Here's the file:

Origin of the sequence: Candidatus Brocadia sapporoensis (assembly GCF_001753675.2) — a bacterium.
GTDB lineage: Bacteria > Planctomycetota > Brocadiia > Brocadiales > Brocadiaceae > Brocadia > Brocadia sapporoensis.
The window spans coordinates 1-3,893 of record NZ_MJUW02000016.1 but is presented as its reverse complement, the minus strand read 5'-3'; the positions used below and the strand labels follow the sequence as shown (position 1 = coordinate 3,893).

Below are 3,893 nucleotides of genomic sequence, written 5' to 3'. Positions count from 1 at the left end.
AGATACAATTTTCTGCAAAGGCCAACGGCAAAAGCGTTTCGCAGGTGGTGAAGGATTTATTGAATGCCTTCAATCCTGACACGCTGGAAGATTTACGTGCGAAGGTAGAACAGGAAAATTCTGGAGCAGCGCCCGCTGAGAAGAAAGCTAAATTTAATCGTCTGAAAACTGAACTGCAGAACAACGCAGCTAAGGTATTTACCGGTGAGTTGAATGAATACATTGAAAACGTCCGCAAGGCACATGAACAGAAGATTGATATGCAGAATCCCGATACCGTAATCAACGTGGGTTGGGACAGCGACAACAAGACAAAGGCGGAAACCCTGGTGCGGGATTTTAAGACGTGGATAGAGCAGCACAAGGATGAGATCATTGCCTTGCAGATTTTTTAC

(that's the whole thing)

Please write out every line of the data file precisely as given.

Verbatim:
Origin of the sequence: Candidatus Brocadia sapporoensis (assembly GCF_001753675.2) — a bacterium.
GTDB lineage: Bacteria > Planctomycetota > Brocadiia > Brocadiales > Brocadiaceae > Brocadia > Brocadia sapporoensis.
The window spans coordinates 1-3,893 of record NZ_MJUW02000016.1 but is presented as its reverse complement, the minus strand read 5'-3'; the positions used below and the strand labels follow the sequence as shown (position 1 = coordinate 3,893).

Below are 3,893 nucleotides of genomic sequence, written 5' to 3'. Positions count from 1 at the left end.
AGATACAATTTTCTGCAAAGGCCAACGGCAAAAGCGTTTCGCAGGTGGTGAAGGATTTATTGAATGCCTTCAATCCTGACACGCTGGAAGATTTACGTGCGAAGGTAGAACAGGAAAATTCTGGAGCAGCGCCCGCTGAGAAGAAAGCTAAATTTAATCGTCTGAAAACTGAACTGCAGAACAACGCAGCTAAGGTATTTACCGGTGAGTTGAATGAATACATTGAAAACGTCCGCAAGGCACATGAACAGAAGATTGATATGCAGAATCCCGATACCGTAATCAACGTGGGTTGGGACAGCGACAACAAGACAAAGGCGGAAACCCTGGTGCGGGATTTTAAGACGTGGATAGAGCAGCACAAGGATGAGATCATTGCCTTGCAGATTTTTTAC